There’s a saying that goes something like “they don’t make movies like they used to.” Well, that’s sort of a good thing and a bad thing. While we may look back at action classics like Raiders of the Lost Ark, The Goonies and Romancing the Stone with fond memories, there are also some duds like Firewalker and Medicine Man. If you haven’t heard of those last two movies, that’s because they aren’t all that good. That’s what I mean when I said there were good and bad movies before; we just don’t really remember the bad ones because we blocked them out of our minds.
Well, it does feel like the very recently released film, the Lost City, does follow in the footsteps of those treasure hunting films of the past. Does it fall under the ones people will remember fondly or is it going to be something people will forcefully try to eject from their brain?
While this movie has already been out for a good while now, I still want to make this a SPOILER FREE review. I kind of have to because I feel a lot of people are on the fence if they should actually go stream it and spend 112-minutes of their time to watch it through the end. So, yeah, this will be a SPOILER FREE review.
Anyway, the Lost City revolves around romance author Dr. Loretta Sage publishing her latest book, The Lost City of D. She gets kidnapped by billionaire Abigail Fairfax who has read The Lost City of D and it shows Loretta Sage actually has intimate knowledge regarding the legendary city the book is based on. The book’s cover model, Alan Caprison, witnesses the kidnapping and, because of his infatuation with the author, rushes in headfirst for a rescue attempt.
While I have mentioned all of the characters’ proper names from the Lost City, I didn’t actually remember them. I had to look them up because all I saw were Sandra Bullock and Channing Tatum on screen. It’s not like they gave bad performances or anything of the sort. It’s just that the characters they’re portraying have no real distinguishing traits to make them memorable. They all feel like the same caricatures they’ve been playing all throughout their careers.
Sandra Bullock is once again the bumbling awkward woman she’s been playing since Demolition Man and Speed. Channing Tatum is once again the lovable doofus who’s over his head. The only one I can say who doe try to break out of his mold is Danielle Radcliffe as he does play the villain in the Lost City. However, he does play a fairly generic rich and arrogant prick, which is something you’ve seen everywhere. Also, he’s kind of a boring main villain because he comes off a super non-threatening. Still, it must’ve been a nice change of pace for him.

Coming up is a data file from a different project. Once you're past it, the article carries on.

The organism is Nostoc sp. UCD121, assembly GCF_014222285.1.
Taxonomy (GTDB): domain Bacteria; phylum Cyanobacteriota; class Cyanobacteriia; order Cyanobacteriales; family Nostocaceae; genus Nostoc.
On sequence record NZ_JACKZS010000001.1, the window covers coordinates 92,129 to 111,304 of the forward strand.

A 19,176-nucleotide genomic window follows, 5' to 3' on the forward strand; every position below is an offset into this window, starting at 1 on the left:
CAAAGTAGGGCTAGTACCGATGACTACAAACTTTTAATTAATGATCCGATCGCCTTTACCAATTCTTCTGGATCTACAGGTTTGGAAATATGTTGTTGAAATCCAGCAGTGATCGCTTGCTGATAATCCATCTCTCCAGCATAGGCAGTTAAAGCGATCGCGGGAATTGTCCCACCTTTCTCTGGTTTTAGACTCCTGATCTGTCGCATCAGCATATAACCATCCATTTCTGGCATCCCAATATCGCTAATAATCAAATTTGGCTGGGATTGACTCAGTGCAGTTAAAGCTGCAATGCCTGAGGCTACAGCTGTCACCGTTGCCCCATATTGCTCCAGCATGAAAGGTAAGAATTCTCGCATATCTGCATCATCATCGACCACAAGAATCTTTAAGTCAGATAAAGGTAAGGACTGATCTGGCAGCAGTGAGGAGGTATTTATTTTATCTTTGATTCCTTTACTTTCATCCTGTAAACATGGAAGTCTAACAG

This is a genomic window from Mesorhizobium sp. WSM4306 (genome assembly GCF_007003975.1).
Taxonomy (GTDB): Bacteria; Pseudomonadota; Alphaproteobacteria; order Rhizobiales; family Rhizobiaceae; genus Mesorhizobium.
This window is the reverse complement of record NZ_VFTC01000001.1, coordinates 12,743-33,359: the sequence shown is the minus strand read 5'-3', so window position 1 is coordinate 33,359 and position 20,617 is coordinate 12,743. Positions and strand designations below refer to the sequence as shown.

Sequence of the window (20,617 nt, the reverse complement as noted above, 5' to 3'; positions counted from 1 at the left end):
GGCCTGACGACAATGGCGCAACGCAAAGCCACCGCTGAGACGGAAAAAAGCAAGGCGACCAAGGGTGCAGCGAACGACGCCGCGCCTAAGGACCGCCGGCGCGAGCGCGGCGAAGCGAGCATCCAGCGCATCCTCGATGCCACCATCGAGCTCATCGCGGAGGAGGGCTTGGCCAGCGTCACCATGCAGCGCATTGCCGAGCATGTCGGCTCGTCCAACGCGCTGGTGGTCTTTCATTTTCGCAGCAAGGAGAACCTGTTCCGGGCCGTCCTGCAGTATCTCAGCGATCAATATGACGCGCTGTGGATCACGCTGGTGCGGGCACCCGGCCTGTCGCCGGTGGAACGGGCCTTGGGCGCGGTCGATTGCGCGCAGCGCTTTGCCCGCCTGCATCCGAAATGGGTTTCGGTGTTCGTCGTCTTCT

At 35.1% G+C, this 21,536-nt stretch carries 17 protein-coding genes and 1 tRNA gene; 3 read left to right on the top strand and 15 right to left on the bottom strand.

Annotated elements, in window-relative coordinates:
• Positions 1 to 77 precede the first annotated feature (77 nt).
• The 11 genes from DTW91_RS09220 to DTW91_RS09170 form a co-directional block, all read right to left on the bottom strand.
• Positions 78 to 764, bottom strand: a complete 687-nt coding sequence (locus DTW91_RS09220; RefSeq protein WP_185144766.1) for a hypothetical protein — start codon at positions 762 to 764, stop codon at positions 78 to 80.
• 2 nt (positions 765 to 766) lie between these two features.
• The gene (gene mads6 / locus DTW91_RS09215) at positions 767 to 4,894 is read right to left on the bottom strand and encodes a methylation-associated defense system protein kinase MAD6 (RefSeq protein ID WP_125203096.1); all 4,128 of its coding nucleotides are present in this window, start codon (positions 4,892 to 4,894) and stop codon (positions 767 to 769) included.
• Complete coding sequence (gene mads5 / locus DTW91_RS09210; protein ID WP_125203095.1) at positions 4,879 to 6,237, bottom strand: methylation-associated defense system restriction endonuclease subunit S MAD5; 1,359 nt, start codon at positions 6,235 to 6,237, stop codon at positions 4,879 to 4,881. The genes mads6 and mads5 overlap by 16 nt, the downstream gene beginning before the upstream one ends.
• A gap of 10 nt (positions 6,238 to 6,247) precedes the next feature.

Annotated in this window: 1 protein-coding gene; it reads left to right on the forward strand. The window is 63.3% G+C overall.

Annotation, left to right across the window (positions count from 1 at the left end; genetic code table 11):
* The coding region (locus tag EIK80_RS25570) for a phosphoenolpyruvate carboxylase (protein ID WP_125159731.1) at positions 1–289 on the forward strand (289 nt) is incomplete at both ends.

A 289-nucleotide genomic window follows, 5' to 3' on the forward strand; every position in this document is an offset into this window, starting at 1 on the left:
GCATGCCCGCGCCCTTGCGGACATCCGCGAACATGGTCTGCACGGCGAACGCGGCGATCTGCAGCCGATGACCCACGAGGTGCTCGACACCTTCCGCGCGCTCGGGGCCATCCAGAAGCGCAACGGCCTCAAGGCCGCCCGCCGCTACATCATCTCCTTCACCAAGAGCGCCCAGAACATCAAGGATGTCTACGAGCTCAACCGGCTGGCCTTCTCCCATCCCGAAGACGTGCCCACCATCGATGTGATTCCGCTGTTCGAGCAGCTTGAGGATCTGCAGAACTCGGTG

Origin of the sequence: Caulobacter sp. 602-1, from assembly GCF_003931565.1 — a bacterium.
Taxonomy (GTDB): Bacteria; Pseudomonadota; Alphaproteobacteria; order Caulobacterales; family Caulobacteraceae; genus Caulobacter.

The Lost City’s main plot feels like it borrows heavily from older adventure movies as it plunges a couple of hapless everyday folks into a rip-roaring adventure through the jungle. But there are a few modern twists thrown in and I actually like how they do mesh together classic adventure film storytelling with modern sensibilities and humor. It’s nothing really groundbreaking or unique. But I can’t also say I’ve seen this style done well in recent films.
A lot of the jokes work mainly because of Sandra Bullock and Channing Tatum. The two have surprising chemistry together and they manage to bounce off each other in, well, in an unrealistic way but in a way that still works for this adventure comedy. The humor, while not gut-bustingly hilarious, is worth a good chuckle and the one liners do work on a chuckle-worthy level. I can’t help but think both Sandra Bullock and Channing Tatum were improvising a lot of their lines because of how organic their conversations felt at times.
Surprisingly, there does feel to be a lack of really blood-pumping action scenes in the Lost City. Thankfully, the ones that they do have are good. They’re nothing really spectacular as none of them have the grand spectacle of the most classic adventure comedy flicks from the past. They’re particularly low-key in that regard. However, I will say they are entertaining and they never really wear out their welcome.
What doesn’t work, however, are the more solemn and serious moments they decided to sprinkle throughout the film and the subplot of Sandra Bullock’s publicist trying to find her. The more dramatic moments don’t work because there really isn’t any payoff. They’re there to seemingly fill this prerequisite of some kind of character development. But, as these moments never go anywhere, it feels forced and unnecessary. The subplot of the publicist’s search for Sandra Bullock’s character also feel superfluous and could’ve just been written out completely and the story would’ve still worked out. It’s almost like the writers needed to pad the story and, while they did bring the film to a respectable 112-minute runtime, it really hurts the overall pacing because you just don’t care for it.
Despite all the issues I have with the film, I did find myself having a good time while watching the Lost City. It’s nothing I’ll actually categorize as a future classic nor will I even say it’s something that’s going to last the test of time. It’s entertaining for what it is: a fun action comedy. I hardly think it’ll be fondly remembered like we do with films like Raiders of the Lost Ark or Romancing the Stone. However, if someone does mention the Lost City, I think I’ll have some vague memory of me actually liking it. This isn’t exactly a glowing review but, if you do have a couple of hours to kill, there are worse ways to spend it than watching the Lost City.
Have you seen the Lost City? What did you think of it? Let me know in the comments section below.